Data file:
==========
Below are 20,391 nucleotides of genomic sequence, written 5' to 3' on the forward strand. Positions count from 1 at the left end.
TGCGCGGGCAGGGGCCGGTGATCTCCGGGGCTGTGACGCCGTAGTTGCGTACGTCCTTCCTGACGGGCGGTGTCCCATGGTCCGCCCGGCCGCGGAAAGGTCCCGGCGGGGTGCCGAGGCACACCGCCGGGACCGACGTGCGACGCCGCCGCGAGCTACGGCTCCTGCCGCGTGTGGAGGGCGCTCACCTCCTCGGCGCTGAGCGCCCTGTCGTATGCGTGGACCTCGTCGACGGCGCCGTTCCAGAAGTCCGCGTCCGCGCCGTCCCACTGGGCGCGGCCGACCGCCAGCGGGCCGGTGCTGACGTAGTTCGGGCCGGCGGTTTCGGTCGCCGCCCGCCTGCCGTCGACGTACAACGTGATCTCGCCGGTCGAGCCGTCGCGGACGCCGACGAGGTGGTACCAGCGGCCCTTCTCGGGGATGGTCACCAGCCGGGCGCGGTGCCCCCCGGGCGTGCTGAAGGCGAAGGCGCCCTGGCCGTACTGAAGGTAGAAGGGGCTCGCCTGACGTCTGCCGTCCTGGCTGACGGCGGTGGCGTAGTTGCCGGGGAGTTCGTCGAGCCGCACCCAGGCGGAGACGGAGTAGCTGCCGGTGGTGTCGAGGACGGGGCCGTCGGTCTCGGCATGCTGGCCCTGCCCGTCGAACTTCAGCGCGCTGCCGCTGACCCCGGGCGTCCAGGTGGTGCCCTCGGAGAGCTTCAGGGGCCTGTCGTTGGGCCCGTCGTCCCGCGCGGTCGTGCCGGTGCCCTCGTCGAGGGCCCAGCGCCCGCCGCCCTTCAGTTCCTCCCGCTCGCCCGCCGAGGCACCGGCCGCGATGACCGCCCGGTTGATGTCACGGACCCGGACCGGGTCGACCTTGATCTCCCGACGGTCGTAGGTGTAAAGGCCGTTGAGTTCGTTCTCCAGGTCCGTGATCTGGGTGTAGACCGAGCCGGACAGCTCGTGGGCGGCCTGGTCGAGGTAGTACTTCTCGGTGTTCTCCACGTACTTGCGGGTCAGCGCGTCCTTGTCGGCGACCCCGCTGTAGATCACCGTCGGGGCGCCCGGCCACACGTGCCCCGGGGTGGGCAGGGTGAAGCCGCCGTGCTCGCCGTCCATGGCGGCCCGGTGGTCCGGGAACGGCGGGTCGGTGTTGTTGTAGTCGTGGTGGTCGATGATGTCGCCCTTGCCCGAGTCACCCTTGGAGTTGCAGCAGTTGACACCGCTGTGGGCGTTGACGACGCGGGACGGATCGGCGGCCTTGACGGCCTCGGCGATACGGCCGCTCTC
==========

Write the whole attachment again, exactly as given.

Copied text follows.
Below are 20,391 nucleotides of genomic sequence, written 5' to 3' on the forward strand. Positions count from 1 at the left end.
TGCGCGGGCAGGGGCCGGTGATCTCCGGGGCTGTGACGCCGTAGTTGCGTACGTCCTTCCTGACGGGCGGTGTCCCATGGTCCGCCCGGCCGCGGAAAGGTCCCGGCGGGGTGCCGAGGCACACCGCCGGGACCGACGTGCGACGCCGCCGCGAGCTACGGCTCCTGCCGCGTGTGGAGGGCGCTCACCTCCTCGGCGCTGAGCGCCCTGTCGTATGCGTGGACCTCGTCGACGGCGCCGTTCCAGAAGTCCGCGTCCGCGCCGTCCCACTGGGCGCGGCCGACCGCCAGCGGGCCGGTGCTGACGTAGTTCGGGCCGGCGGTTTCGGTCGCCGCCCGCCTGCCGTCGACGTACAACGTGATCTCGCCGGTCGAGCCGTCGCGGACGCCGACGAGGTGGTACCAGCGGCCCTTCTCGGGGATGGTCACCAGCCGGGCGCGGTGCCCCCCGGGCGTGCTGAAGGCGAAGGCGCCCTGGCCGTACTGAAGGTAGAAGGGGCTCGCCTGACGTCTGCCGTCCTGGCTGACGGCGGTGGCGTAGTTGCCGGGGAGTTCGTCGAGCCGCACCCAGGCGGAGACGGAGTAGCTGCCGGTGGTGTCGAGGACGGGGCCGTCGGTCTCGGCATGCTGGCCCTGCCCGTCGAACTTCAGCGCGCTGCCGCTGACCCCGGGCGTCCAGGTGGTGCCCTCGGAGAGCTTCAGGGGCCTGTCGTTGGGCCCGTCGTCCCGCGCGGTCGTGCCGGTGCCCTCGTCGAGGGCCCAGCGCCCGCCGCCCTTCAGTTCCTCCCGCTCGCCCGCCGAGGCACCGGCCGCGATGACCGCCCGGTTGATGTCACGGACCCGGACCGGGTCGACCTTGATCTCCCGACGGTCGTAGGTGTAAAGGCCGTTGAGTTCGTTCTCCAGGTCCGTGATCTGGGTGTAGACCGAGCCGGACAGCTCGTGGGCGGCCTGGTCGAGGTAGTACTTCTCGGTGTTCTCCACGTACTTGCGGGTCAGCGCGTCCTTGTCGGCGACCCCGCTGTAGATCACCGTCGGGGCGCCCGGCCACACGTGCCCCGGGGTGGGCAGGGTGAAGCCGCCGTGCTCGCCGTCCATGGCGGCCCGGTGGTCCGGGAACGGCGGGTCGGTGTTGTTGTAGTCGTGGTGGTCGATGATGTCGCCCTTGCCCGAGTCACCCTTGGAGTTGCAGCAGTTGACACCGCTGTGGGCGTTGACGACGCGGGACGGATCGGCGGCCTTGACGGCCTCGGCGATACGGCCGCTCTC